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Generic question about Threads

 
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I'm trying to get this down absolutely correctly. I'm learning about threads and the different ways to implement them (Runnable vs. Thread class). My question is this: If I have a class, and IN that class I 'spin off' a new thread, then do I have two threads? Is the 'running' class considered an anonymous thread before the new thread I create begins execution? I just want to make sure. It seems to me that a Java program, since it's taking resources, etc., would by default be a thread - just an unnamed one. Any answers or insight?
 
author and iconoclast
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Hi David,
Your intuition is basically correct, but there's no such thing as an "anonymous thread." The thread in which main() is invoked is named "main" in most JVMs. Try running

A typical JVM has half a dozen or so threads running at startup. Here's the threads "jdb" says are running if I debug the program above:

SO there are two ThreadGroups with 5 threads in total, one of which is running NameTest.main(). If you create new threads from Thread "main", they end up in the "main" ThreadGroup.
 
David Crossett
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Am I to understand that, by default, new threads are in the main thread group. But what if I create a new Threadgroup...then would they be in THAT group instead? And I would have 3 thread groups running? (System, main, and whatever one I created?)
Thank you!
 
Wanderer
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By default (i.e. unless you use one of the constructors that specifies a ThreadGroup), a new Thread is in the same group as the thread that spawned it. Which is initially the main thread, yes. But if you create thread A in group Q, and then A creates B, C, D without specifying a group, then B, C, D will all be in group Q. If the main thread then creates E, F, and G, those will be in the main group, not Q.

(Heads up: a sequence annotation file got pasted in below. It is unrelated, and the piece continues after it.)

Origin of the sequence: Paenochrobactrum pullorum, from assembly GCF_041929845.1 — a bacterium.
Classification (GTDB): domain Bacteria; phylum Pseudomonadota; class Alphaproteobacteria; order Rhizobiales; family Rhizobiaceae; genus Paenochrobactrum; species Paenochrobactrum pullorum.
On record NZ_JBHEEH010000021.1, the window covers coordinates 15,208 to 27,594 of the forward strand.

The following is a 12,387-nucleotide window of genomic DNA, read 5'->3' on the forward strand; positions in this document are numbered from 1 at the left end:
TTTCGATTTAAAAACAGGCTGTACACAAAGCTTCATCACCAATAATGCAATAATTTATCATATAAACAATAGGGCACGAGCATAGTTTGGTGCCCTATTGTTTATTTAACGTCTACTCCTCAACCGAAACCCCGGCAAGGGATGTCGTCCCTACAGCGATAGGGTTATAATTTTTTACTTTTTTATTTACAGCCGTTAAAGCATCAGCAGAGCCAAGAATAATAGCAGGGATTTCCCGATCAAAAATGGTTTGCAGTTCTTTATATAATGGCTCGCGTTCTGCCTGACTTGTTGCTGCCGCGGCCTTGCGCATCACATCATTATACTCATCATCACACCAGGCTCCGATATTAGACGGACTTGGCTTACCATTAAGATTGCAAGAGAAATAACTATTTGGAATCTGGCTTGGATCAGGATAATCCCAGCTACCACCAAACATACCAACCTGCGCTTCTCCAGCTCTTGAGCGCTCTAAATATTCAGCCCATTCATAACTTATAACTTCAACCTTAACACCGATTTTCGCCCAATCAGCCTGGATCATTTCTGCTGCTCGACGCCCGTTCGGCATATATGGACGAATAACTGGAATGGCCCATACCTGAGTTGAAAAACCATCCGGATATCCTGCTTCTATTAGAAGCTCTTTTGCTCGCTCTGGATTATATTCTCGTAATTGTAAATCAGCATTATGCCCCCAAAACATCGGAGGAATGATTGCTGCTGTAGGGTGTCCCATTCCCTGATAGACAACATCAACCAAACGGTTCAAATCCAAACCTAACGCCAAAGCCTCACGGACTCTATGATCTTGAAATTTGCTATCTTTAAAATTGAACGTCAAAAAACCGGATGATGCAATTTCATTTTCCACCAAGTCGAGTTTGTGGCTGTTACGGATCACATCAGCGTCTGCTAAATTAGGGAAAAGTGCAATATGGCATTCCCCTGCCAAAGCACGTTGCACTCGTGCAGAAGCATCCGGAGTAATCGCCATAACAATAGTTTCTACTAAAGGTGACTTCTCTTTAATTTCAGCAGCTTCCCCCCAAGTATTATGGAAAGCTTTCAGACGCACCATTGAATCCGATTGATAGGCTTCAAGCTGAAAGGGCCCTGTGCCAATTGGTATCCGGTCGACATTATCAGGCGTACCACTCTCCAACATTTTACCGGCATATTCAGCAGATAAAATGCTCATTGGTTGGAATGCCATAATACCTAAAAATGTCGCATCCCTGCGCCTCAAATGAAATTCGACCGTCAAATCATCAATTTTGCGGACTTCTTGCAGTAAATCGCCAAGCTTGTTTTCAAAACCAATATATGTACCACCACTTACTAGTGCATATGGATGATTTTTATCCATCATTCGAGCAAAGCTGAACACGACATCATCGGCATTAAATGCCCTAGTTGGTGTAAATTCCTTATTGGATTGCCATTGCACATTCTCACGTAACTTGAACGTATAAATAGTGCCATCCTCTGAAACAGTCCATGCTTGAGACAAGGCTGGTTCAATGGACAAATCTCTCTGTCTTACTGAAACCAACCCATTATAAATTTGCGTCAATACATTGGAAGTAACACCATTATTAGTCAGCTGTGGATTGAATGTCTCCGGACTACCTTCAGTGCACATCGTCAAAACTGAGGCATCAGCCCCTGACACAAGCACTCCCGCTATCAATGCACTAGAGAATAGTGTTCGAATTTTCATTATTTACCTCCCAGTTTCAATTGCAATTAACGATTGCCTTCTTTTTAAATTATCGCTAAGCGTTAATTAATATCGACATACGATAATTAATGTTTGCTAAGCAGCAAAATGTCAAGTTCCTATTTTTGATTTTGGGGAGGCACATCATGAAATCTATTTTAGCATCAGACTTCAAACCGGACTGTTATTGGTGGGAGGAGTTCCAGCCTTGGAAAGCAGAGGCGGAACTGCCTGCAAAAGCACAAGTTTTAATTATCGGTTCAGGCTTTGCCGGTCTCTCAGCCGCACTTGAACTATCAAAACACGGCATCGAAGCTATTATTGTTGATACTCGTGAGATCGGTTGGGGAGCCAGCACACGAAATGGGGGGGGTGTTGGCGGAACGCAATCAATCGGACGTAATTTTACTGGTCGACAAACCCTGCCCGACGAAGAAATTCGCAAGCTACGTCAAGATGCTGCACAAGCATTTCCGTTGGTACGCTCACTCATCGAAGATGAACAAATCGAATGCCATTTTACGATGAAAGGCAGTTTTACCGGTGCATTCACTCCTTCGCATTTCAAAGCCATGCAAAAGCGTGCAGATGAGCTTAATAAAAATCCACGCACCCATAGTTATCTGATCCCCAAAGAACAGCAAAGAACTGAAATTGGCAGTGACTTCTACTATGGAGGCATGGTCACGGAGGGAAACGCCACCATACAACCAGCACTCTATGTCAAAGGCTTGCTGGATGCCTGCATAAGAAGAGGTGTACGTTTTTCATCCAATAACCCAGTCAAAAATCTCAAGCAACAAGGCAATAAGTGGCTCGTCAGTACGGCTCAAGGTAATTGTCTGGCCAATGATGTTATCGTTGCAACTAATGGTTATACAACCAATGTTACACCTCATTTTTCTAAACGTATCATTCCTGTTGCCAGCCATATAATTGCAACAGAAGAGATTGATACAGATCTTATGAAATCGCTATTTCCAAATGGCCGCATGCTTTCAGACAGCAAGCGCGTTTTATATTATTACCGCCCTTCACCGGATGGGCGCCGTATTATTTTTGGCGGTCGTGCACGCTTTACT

[ January 26, 2004: Message edited by: Jim Yingst ]
 
David Crossett
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OK...thank you all...how about this one: I know that if I have a class that implements the Runnable interface, then I'm stating that I'm going to create a thread using "new Thread(this);" and define the run() method within that class. Do I still have one thread or two?
 
Ernest Friedman-Hill
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You get two as soon as you call "start" on that new Thread object. Until then, you've only got one.
 
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